- Tea Party – Tea Party supporters back Trump (35%), with Walker (13%) a distant second. Non-Tea Party voters split their support between Trump (18%) and Bush (18%), followed by Kasich (8%).
- Age – Trump (30%) has a clear lead over Paul (12%) and Bush (10%) among voters under 50 years old. Those age 50 and older prefer Trump (21%), Bush (13%), Walker (9%), and Kasich (9%).
Voters were also asked to name a second choice and spread that support chiefly among Bush (10%), Walker (10%), Christie (8%), Rubio (8%), and Trump (8%). If Trump was not in the race, more than 4-in-10 of his voters say they would switch their support to one of three candidates – Christie (15%), Walker (14%), or Cruz (14%). This could equate to another 3 or 4 percentage points in those candidates’ overall support. Paul and Bush would pick up a couple of points if Trump was out of the race, while Huckabee, Fiorina, Rubio, Kasich, and Santorum might see a bump of one percentage point based on the second choice preferences of current Trump supporters.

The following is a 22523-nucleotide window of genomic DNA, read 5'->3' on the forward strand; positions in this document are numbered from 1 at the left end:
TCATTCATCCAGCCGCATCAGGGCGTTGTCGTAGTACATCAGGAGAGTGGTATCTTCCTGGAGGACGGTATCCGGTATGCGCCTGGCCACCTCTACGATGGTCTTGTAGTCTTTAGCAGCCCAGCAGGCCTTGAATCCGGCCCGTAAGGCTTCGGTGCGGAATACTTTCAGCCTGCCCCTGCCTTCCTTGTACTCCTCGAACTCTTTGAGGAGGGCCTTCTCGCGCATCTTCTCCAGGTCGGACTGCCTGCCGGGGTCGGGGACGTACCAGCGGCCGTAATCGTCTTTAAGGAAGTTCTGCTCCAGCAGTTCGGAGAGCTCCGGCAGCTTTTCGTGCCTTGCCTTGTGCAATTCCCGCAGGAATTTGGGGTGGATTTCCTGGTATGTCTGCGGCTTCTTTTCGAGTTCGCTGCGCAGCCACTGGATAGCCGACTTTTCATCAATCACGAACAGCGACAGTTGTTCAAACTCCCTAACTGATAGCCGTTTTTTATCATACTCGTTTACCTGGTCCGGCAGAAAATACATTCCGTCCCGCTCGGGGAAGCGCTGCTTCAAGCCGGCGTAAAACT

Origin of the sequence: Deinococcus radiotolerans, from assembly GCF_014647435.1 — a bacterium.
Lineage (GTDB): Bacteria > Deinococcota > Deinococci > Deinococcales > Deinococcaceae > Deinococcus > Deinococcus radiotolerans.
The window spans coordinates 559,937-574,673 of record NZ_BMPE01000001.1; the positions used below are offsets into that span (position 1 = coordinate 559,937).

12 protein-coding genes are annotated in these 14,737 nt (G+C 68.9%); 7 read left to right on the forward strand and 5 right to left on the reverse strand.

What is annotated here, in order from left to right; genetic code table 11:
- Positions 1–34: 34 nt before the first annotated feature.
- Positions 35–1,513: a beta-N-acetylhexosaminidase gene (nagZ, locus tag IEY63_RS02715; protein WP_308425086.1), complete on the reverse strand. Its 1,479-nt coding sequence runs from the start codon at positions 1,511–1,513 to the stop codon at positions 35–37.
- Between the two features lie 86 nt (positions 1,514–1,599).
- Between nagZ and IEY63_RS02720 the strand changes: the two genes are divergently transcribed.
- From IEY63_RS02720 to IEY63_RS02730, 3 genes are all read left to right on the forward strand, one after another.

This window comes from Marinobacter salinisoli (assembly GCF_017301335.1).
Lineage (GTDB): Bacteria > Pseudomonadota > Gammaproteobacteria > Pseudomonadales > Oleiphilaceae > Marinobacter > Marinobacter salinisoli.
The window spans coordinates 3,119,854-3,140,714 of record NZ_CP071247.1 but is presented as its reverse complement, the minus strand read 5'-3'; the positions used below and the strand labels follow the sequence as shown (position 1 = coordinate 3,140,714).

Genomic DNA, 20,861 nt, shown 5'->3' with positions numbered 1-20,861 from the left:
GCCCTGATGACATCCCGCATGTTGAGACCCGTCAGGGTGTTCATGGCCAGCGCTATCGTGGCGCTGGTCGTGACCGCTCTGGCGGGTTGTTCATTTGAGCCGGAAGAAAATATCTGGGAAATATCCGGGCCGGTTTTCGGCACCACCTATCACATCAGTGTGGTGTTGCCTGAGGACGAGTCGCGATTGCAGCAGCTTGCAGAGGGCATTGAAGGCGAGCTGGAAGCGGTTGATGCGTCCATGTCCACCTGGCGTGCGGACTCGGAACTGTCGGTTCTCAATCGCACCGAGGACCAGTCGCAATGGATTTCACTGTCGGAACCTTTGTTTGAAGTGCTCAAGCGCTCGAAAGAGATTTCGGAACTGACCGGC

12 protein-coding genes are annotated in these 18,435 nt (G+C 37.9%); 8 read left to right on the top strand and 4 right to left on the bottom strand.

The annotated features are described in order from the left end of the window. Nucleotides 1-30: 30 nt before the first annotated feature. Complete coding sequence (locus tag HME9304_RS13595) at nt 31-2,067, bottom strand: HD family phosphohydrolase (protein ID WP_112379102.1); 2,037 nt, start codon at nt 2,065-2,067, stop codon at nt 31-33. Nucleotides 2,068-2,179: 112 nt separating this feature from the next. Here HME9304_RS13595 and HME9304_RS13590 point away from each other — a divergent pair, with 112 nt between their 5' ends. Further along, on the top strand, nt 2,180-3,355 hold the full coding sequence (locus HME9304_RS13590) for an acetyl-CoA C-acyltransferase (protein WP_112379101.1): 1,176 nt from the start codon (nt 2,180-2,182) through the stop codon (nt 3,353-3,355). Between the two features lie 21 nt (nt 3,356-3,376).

About 1-in-7 (15%) likely voters in the New Hampshire GOP primary report having met or seen one of the candidates in person. About half that number (7%) say they have seen Chris Christie. No more than 3% name any of the other candidates.
“Despite spending much of his time there, Christie does much better as a second choice rather than the first pick in New Hampshire. It seems that Trump has stolen the New Jersey governor’s ‘telling it like it is’ thunder,” said Murray.